South Sudan

South Sudan: Women’s Integrated Sexual Health: WISH2ACTION Consortium Case Study, Value for Money: Efficiency (July 2021)


Executive summary:

A Value for Money (VfM) analysis was conducted by IRC to assess the cost-efficiency of family planning services delivered through different service delivery channels in South Sudan under the Women’s Integrated Sexual Health (WISH2ACTION) project funded by FCDO in 2020. The analysis revealed that:

·Family planning services delivered in South Sudan cost £79 ($100) per couple-year of protection (CYP) against unwanted pregnancy. This is higher than the IRC’s average cost because of higher health worker costs covered by WISH2ACTION which would otherwise typically be covered by local health systems or other funders, as well as investments in stakeholder engagement that did not immediately result in high uptake of contraceptive methods.

·Community-based distribution (£108 or $138) had a higher cost per CYP than mobile outreach (£78 or $100) or static facilities (£72 or $92), partly due to its small scale—this delivery channel was in its first year; the cost per CYP is expected to fall as community distributions scale up.

·The majority (84 percent) of methods distributed were short-acting methods, which are often cheaper to deliver but provide a shorter duration of coverage against unwanted pregnancy. Improving service provider attitudes, competencies, and facility infrastructure to enable the provision of long-acting methods, and enhancing community acceptance of family planning to increase client coverage and uptake of long-acting methods may improve VfM.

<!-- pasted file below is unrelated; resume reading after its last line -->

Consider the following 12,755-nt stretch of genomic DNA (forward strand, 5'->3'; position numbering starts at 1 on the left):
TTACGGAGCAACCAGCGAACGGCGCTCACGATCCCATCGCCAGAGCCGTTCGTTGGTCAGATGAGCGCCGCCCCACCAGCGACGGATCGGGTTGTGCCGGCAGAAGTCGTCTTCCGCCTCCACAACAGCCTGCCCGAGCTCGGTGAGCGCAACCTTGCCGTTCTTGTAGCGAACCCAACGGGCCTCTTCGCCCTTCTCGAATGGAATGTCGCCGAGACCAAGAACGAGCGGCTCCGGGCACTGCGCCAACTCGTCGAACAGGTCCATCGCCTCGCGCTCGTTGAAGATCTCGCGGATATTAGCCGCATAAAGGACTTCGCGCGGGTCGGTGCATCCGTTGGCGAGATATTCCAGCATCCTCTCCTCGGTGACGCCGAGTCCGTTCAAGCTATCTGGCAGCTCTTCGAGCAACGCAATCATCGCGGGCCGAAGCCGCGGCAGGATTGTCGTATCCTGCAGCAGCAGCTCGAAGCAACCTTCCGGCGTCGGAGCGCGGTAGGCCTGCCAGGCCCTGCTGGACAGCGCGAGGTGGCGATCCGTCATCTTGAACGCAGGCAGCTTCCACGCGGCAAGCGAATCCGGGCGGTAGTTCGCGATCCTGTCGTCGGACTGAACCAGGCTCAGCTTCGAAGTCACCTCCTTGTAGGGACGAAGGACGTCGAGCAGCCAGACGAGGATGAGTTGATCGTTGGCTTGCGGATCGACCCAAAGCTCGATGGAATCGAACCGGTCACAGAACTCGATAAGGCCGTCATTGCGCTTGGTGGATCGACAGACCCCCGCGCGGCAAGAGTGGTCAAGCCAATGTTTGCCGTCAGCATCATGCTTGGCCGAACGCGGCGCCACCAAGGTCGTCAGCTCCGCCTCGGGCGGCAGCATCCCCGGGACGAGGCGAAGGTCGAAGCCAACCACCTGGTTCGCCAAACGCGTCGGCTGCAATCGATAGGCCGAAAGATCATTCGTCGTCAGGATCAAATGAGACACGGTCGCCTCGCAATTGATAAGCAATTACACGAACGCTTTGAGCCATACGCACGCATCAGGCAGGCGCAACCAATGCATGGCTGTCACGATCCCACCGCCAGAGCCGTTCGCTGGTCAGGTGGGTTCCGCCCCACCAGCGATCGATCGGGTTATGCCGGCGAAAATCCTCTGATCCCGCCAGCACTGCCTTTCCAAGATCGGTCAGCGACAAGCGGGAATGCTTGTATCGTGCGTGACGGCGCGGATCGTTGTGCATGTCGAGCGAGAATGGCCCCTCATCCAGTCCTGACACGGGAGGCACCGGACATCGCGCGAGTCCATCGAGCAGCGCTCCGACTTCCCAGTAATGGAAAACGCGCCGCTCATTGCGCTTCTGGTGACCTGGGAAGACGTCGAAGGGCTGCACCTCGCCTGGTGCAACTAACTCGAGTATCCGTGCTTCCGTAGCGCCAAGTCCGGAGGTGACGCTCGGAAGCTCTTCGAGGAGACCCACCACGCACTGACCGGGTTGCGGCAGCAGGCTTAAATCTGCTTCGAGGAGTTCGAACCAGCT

·Cost-efficiency analysis can help identify areas in need of improvement, such as focusing more attention on lower-performing service delivery points in Aweil for course correction, while finding ways to improve service quality and client satisfaction in Bentiu. Beyond the regular monitoring of financial expenditures and CYPs generated every quarter, it is more meaningful to assess the VfM of programme interventions at the end of every implementation year (instead of every quarter) for performance management and course correction purposes.